Strange Met- yeast.

nakent at molbiol.ox.ac.uk nakent at molbiol.ox.ac.uk
Mon Feb 14 05:39:00 EST 1994


Hi everbody,

   We are working on the S.cerevisiae bHLH-ZIP protein CPF1 (Centromere and 
Promoter Factor). CPF1 binds DNA at both centromeres and in lots of promoters 
including those of various MET genes. When you delete the CPF1 gene you get  
methionine auxotrophy. However, CPF1 does not act as a simple activator at 
these sites. We, in fact, cannot find a site at which CPF1 actually affects 
transcription in any major way. In our attempts to look at this problem we 
have tried various ways of suppressing the Met- phenotype of cpf1- yeast. 
These turn out to include:

1. Secondary mutations in SPT21, SIN3, RPD3 and CCR4.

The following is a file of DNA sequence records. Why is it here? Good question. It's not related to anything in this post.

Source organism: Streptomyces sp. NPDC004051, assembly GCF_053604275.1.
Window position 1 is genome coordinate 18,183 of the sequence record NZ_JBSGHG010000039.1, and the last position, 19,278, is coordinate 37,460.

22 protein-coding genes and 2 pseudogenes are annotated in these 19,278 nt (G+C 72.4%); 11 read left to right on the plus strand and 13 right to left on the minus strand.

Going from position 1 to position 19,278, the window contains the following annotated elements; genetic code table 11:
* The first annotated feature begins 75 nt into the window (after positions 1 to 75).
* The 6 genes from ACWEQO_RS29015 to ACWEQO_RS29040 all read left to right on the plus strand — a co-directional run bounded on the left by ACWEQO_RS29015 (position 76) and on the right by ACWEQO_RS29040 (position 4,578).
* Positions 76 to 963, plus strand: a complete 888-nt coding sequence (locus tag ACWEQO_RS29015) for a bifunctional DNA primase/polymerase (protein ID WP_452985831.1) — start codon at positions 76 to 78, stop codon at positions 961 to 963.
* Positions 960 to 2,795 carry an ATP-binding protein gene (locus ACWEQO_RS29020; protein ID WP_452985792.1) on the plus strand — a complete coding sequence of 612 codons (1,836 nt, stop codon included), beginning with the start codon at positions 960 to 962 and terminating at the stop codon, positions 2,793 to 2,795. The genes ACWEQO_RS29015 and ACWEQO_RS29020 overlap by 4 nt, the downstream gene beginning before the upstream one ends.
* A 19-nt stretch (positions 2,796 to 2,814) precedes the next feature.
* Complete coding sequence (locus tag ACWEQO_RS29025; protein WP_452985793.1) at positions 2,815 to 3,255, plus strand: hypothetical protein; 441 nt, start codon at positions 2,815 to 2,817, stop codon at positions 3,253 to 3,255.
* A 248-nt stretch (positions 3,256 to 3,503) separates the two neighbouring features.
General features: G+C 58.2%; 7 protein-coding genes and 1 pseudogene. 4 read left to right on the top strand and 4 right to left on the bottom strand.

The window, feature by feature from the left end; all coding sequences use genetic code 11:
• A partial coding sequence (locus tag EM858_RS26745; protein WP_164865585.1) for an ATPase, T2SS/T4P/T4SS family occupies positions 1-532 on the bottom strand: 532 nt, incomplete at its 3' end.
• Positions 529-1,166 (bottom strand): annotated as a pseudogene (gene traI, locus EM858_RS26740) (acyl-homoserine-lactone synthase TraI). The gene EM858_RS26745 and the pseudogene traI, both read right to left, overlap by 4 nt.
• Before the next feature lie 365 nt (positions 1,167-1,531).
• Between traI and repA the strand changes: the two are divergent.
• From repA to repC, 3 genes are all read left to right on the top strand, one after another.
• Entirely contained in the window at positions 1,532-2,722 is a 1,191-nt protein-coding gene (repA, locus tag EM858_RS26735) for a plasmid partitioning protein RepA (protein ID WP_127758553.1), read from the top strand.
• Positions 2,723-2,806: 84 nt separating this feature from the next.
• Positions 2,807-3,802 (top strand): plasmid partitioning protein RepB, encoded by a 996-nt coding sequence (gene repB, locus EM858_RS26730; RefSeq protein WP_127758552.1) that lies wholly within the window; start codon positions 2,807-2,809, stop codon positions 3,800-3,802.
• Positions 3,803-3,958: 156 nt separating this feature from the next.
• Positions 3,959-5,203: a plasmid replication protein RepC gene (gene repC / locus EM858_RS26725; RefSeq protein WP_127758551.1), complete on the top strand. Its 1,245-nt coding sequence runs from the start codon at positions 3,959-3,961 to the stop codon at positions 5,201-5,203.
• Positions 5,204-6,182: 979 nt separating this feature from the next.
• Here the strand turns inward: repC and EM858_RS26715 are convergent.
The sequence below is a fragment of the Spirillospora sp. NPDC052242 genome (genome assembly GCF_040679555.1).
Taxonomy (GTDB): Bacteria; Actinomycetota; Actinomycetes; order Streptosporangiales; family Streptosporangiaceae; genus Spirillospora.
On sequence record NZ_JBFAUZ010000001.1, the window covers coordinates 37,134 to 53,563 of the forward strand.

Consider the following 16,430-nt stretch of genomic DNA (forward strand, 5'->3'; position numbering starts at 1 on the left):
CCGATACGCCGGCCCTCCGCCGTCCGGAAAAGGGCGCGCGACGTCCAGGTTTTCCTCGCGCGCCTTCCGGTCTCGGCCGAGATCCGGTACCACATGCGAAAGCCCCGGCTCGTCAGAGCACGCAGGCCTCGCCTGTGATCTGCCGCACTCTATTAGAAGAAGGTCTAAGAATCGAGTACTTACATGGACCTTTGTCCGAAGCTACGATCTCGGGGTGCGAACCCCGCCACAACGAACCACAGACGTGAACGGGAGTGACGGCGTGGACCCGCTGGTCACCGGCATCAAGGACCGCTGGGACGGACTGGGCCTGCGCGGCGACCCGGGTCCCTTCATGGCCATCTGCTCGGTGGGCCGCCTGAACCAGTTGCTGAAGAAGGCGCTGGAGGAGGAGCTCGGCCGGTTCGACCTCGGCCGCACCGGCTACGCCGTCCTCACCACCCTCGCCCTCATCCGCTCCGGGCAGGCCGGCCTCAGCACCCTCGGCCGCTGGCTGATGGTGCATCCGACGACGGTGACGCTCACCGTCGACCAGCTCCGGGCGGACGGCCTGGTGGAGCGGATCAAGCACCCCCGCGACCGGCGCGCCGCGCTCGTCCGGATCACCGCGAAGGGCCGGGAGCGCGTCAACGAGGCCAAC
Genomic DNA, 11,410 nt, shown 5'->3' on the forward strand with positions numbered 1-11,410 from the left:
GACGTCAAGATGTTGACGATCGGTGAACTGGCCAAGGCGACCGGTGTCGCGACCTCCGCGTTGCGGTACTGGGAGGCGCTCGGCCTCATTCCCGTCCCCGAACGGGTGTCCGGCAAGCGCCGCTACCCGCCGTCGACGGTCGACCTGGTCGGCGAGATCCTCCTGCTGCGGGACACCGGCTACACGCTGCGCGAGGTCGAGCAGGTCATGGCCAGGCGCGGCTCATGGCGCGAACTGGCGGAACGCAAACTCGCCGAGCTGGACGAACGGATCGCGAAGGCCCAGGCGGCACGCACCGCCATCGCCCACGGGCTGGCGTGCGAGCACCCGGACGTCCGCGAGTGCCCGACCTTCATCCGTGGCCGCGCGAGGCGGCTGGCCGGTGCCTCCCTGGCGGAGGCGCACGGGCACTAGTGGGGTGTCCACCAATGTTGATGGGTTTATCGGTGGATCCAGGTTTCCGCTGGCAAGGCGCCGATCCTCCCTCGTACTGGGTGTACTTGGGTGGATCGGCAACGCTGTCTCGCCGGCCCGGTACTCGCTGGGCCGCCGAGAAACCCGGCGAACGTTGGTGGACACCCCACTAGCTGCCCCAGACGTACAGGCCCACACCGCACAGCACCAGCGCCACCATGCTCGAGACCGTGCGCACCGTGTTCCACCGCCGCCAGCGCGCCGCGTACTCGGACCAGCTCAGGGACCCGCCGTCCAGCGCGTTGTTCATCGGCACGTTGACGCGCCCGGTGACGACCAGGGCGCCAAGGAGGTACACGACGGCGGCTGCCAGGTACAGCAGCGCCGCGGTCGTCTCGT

2. Over expression of PHO4, and mutations in PHO80 or PHO84.

3. When we lower the concentration of all the amino acids in our minus Met 
media (for instance 0.5X standard Guthrie and Fink mix).

Okay, are you still with me?  :-)

The weird one is point 3. When we use a 0.5X amino acid mix but omit either 
aspartate or threonine we get our Met- phenotype back again.

So, the question (finally), is: Does anybody know of a link between the MET 
system, the PHO system and the Asp and Thr pathways (other than "they 
are all in yeast and involve metabolism! :-))? Or, does anyone have an 
explanation for point 3?

Thanks for wading through this....

Regards

Nick Kent
Jane Mellor

Microbiology Unit, Dept.Biochemistry, University of Oxford.



More information about the Yeast mailing list